Time to time I like to present you some books that can help us as teachers or care givers, even as parents to raise the new generations.
I did it on Ah! Les Jeunes, Joy Sorman & François Bégaudeau (French, 2010), Generation Internet, John Palfrey (English, 2009) Le Bavardage, Florence Ehnuel (French, 2012) and other.
Today, I would like to present The Parent App: Understanding Families in the Digital Age by Dr. Lynn Schofield, a researcher at the University of Denver, in the field of the 'dramatic' changes (I really prefer to talk about the changes) in digital and mobile media era in Education
Photo: Alamy | The Guardian
Raising children in a "dotcom world" (I like this definition), points us how young people and their parents and teachers (why not?) are navigating a decade where digital and mobile media are changing our relationships and our societies.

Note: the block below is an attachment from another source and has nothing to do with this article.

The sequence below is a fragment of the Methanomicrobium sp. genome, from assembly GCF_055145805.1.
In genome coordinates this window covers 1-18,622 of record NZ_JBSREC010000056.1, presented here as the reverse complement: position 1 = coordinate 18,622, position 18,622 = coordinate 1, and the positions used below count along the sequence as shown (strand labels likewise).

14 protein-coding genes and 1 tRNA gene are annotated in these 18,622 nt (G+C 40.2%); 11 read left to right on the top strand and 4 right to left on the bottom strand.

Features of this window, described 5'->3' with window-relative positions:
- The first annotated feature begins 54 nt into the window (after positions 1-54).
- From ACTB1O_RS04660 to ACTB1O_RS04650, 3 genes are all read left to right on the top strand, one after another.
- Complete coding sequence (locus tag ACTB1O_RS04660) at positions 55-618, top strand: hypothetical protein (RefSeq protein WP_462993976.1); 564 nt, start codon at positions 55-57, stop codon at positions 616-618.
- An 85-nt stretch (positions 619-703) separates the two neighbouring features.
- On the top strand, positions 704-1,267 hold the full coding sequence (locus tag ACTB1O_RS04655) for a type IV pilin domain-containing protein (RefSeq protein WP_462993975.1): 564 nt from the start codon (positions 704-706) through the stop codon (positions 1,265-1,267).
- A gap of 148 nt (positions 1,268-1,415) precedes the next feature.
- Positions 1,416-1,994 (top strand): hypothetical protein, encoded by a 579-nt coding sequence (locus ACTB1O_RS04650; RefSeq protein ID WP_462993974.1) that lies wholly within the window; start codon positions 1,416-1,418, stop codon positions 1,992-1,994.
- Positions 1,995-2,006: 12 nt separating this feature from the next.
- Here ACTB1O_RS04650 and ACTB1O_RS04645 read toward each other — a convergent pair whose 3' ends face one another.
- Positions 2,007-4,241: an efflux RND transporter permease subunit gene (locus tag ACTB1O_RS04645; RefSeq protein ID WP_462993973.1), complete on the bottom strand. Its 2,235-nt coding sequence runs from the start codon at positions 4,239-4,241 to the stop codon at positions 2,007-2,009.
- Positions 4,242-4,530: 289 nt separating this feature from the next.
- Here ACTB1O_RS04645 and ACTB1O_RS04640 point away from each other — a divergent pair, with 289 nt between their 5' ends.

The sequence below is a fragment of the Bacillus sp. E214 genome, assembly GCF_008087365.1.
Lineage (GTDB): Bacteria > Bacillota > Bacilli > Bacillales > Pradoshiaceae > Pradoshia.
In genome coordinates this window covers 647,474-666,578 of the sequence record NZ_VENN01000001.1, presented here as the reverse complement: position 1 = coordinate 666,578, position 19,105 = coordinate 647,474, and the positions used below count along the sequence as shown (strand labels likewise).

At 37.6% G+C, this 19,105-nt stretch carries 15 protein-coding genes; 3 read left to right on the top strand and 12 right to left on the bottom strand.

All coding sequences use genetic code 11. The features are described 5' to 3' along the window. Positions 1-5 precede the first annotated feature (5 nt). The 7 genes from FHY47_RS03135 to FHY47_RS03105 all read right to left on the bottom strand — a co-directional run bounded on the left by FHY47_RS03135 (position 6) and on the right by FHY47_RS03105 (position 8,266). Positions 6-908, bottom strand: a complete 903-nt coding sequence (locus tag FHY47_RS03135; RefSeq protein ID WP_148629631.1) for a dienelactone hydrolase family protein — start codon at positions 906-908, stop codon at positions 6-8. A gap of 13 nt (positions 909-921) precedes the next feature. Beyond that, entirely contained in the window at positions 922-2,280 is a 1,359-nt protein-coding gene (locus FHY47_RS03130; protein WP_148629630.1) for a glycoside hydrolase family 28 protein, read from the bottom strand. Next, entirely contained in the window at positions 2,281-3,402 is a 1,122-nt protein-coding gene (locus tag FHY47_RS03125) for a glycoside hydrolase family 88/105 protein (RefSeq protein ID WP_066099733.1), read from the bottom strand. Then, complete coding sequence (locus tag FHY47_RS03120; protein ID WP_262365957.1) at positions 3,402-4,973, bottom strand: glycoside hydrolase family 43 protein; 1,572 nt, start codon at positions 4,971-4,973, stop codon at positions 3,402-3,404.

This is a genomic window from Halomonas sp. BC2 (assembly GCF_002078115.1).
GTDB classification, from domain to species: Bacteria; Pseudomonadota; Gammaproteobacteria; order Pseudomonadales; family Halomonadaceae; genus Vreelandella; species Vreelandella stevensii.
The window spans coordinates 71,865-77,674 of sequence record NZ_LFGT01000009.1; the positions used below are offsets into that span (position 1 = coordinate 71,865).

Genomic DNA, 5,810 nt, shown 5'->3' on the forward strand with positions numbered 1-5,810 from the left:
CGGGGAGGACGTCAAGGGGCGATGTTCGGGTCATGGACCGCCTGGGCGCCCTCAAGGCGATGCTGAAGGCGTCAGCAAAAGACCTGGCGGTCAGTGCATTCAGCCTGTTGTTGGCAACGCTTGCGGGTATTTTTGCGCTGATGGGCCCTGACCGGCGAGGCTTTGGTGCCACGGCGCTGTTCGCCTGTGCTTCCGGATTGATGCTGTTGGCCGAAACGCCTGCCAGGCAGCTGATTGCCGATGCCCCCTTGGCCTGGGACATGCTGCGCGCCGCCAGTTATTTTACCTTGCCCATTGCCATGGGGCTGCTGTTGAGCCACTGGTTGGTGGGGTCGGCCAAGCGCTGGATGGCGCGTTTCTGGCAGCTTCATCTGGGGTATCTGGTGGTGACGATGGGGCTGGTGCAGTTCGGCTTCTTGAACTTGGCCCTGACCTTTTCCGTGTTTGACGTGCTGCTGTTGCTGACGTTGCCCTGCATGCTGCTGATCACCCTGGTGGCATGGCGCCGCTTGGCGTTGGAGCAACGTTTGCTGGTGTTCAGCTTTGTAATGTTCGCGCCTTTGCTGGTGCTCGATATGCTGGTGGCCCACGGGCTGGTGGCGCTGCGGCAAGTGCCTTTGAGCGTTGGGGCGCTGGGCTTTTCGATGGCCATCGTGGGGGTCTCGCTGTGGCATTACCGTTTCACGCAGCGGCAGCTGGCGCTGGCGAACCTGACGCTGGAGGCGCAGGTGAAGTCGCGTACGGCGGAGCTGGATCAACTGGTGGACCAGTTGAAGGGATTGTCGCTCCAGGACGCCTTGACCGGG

Digital and mobile media offer new opportunities for connection as well as new causes for concern.
How should parents, teachers, caregivers, and other concerned adults respond to the new dilemmas that these media bring into our lives?
Based on more than 10 years of research with young people and those who care about them, this book draws and expands upon how teens and pre-teens are using digital media to tell stories about themselves and connect with peers. She also examines how parents are attempting to make sense of media-generated challenges - everything from eyebrow-raising content to cyber-harassment on social networking sites.
"Ninety-five percent of American kids have Internet access by age 11; the average number of texts a teenager sends each month is well over 3,000. More families report that technology makes life with children more challenging, not less, as parents today struggle with questions previous generations never faced: Is my thirteen-year-old responsible enough for a Facebook page? What will happen if I give my nine year-old a cell phone? "
Not only the American kids. All kids in developed countries have Internet access or use a cell phone or have a page on Facebook.
More than that, young students use the Internet in the classroom and use their smartphones or tablets to study at school or at home.